FROM CNN's Jack Cafferty:
Poverty in the U.S. is even worse than we thought it was.
There are almost 50 million people living in poverty. That translates to 16% of all Americans.
The Census Bureau adjusted the official 2010 poverty figures up from 46.2 million, or about 15% of Americans. This new poverty rate takes into account higher costs of living.
Hispanic poverty is the highest of any group at more than 28%.
More than 25% of African-Americans are living in poverty, as well as nearly 17% of Asians and 11% of whites.
The biggest gap in poverty rates is between those who have private health insurance, and those who don't.
Meanwhile, a report by the Brookings Institution shows more than 20 million Americans - close to 7% of the population - are living in extreme poverty.
These people are living at less than half of the federal poverty line. In 2010, that meant an individual income of about $5,500 - or less.
This used to be a place where people came to escape poverty.
According to the Wall Street Journal, almost 15% of Americans are getting food stamps - that's an 8% jump in just the last year. And this number could keep climbing as families struggle under high unemployment - still at 9%.
The hardest hit states include Mississippi, New Mexico, Oregon, Tennessee and Louisiana. In all these states, about one in five residents gets food stamps.
Here’s my question to you: Where is the U.S. headed if 16% of Americans are living in poverty?
Interested to know which ones made it on air?
Jeff in Hawaii:
It seems everything about the American Dream is broken: Jobs sent overseas, a new unemployment "normal", and a political system so polarized that nothing gets done. It's a scary thought that almost 1 in 5 Americans live in poverty at a time when one party wants to eliminate the social safety net, and the other party has a backbone similar to a Slinky. If we keep on, it can only get worse.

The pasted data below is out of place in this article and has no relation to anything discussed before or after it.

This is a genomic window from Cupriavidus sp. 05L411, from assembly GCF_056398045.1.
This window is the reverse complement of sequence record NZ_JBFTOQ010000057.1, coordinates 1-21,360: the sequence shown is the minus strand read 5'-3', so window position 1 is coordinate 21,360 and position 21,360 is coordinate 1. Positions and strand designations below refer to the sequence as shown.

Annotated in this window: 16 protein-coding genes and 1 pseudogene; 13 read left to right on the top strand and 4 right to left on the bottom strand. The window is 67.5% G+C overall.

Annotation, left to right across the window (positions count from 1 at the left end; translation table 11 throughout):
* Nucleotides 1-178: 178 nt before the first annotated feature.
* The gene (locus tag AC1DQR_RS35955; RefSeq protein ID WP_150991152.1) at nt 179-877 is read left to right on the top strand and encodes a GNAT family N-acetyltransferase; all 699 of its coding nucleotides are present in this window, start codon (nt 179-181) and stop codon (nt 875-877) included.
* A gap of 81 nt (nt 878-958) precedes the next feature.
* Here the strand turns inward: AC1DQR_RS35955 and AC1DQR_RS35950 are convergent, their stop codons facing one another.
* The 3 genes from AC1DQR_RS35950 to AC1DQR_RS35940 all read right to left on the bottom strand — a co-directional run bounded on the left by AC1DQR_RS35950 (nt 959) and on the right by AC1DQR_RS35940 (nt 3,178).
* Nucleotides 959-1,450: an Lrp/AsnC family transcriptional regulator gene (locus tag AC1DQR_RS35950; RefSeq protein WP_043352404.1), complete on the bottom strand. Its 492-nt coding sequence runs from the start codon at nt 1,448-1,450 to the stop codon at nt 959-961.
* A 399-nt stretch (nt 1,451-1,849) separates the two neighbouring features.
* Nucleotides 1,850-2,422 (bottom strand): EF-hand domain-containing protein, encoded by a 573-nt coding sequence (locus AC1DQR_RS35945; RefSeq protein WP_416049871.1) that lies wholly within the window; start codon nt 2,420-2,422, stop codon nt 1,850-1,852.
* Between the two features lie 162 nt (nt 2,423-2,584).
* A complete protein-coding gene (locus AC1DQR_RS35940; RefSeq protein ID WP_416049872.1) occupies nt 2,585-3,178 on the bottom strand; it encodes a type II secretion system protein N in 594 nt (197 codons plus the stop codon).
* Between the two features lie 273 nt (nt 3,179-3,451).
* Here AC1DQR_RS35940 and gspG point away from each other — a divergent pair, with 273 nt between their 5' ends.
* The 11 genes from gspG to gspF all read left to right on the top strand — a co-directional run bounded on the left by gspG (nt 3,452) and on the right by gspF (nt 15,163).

Debbie on Facebook:
We're going to be the new third world, an industrialized nation where almost everyone won't have adequate health care, education...and I could go on.
Mike in Florida:
Jack, America is going downhill fast. The rich are doing great while the rest of us struggle to get by. I wish our Congress had to try to live on ten bucks an hour - if you can even find a job. And the Republicans don’t care about us. I don’t have much hope for our country unless we elect better a Senate and Congress. I'm 60 years old and ready to march on Washington.
That's almost 50 million people who will say they're not better off compared to their situation when Obama became president. From a purely political standpoint, this is a big electoral force to reckon with. From a socio-political point of view, it is a destabilizing factor which may undermine the society as a whole and democratic institutions in particular.
John in Georgia:
The 1930s seem like a good place. Think of how great that would be: food lines, large infrastructure projects, films that actually made you feel good, Fedoras and a dollar that could buy a meal for a family of five.
Fay in Texas:
We are headed in the direction the top 1% want us 99% to go.